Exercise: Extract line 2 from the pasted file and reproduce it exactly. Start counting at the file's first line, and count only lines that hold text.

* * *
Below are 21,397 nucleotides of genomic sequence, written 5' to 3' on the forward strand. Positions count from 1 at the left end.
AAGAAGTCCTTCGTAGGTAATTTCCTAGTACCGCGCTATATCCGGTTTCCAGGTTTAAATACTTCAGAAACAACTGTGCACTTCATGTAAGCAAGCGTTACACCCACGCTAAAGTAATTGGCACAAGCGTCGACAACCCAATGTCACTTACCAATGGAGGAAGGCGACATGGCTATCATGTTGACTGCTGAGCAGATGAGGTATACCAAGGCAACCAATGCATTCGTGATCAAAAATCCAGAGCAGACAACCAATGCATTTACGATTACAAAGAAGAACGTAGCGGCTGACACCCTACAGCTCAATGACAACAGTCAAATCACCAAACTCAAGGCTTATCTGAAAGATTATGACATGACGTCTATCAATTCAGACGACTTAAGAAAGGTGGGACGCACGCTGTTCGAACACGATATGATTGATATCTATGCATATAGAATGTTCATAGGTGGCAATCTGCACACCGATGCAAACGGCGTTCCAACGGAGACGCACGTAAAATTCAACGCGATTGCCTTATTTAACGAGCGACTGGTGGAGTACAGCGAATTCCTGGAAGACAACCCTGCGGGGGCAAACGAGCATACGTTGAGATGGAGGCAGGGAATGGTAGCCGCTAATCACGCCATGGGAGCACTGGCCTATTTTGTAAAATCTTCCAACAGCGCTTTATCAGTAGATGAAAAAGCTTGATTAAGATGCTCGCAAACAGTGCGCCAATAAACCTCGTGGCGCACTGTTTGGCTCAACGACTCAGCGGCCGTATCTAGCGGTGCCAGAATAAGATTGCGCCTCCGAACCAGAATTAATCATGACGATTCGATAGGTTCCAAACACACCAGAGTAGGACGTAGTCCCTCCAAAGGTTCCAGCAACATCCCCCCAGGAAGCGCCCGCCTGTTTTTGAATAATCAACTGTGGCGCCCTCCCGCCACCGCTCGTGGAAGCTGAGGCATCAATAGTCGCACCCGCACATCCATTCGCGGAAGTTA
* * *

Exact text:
AAGAAGTCCTTCGTAGGTAATTTCCTAGTACCGCGCTATATCCGGTTTCCAGGTTTAAATACTTCAGAAACAACTGTGCACTTCATGTAAGCAAGCGTTACACCCACGCTAAAGTAATTGGCACAAGCGTCGACAACCCAATGTCACTTACCAATGGAGGAAGGCGACATGGCTATCATGTTGACTGCTGAGCAGATGAGGTATACCAAGGCAACCAATGCATTCGTGATCAAAAATCCAGAGCAGACAACCAATGCATTTACGATTACAAAGAAGAACGTAGCGGCTGACACCCTACAGCTCAATGACAACAGTCAAATCACCAAACTCAAGGCTTATCTGAAAGATTATGACATGACGTCTATCAATTCAGACGACTTAAGAAAGGTGGGACGCACGCTGTTCGAACACGATATGATTGATATCTATGCATATAGAATGTTCATAGGTGGCAATCTGCACACCGATGCAAACGGCGTTCCAACGGAGACGCACGTAAAATTCAACGCGATTGCCTTATTTAACGAGCGACTGGTGGAGTACAGCGAATTCCTGGAAGACAACCCTGCGGGGGCAAACGAGCATACGTTGAGATGGAGGCAGGGAATGGTAGCCGCTAATCACGCCATGGGAGCACTGGCCTATTTTGTAAAATCTTCCAACAGCGCTTTATCAGTAGATGAAAAAGCTTGATTAAGATGCTCGCAAACAGTGCGCCAATAAACCTCGTGGCGCACTGTTTGGCTCAACGACTCAGCGGCCGTATCTAGCGGTGCCAGAATAAGATTGCGCCTCCGAACCAGAATTAATCATGACGATTCGATAGGTTCCAAACACACCAGAGTAGGACGTAGTCCCTCCAAAGGTTCCAGCAACATCCCCCCAGGAAGCGCCCGCCTGTTTTTGAATAATCAACTGTGGCGCCCTCCCGCCACCGCTCGTGGAAGCTGAGGCATCAATAGTCGCACCCGCACATCCATTCGCGGAAGTTA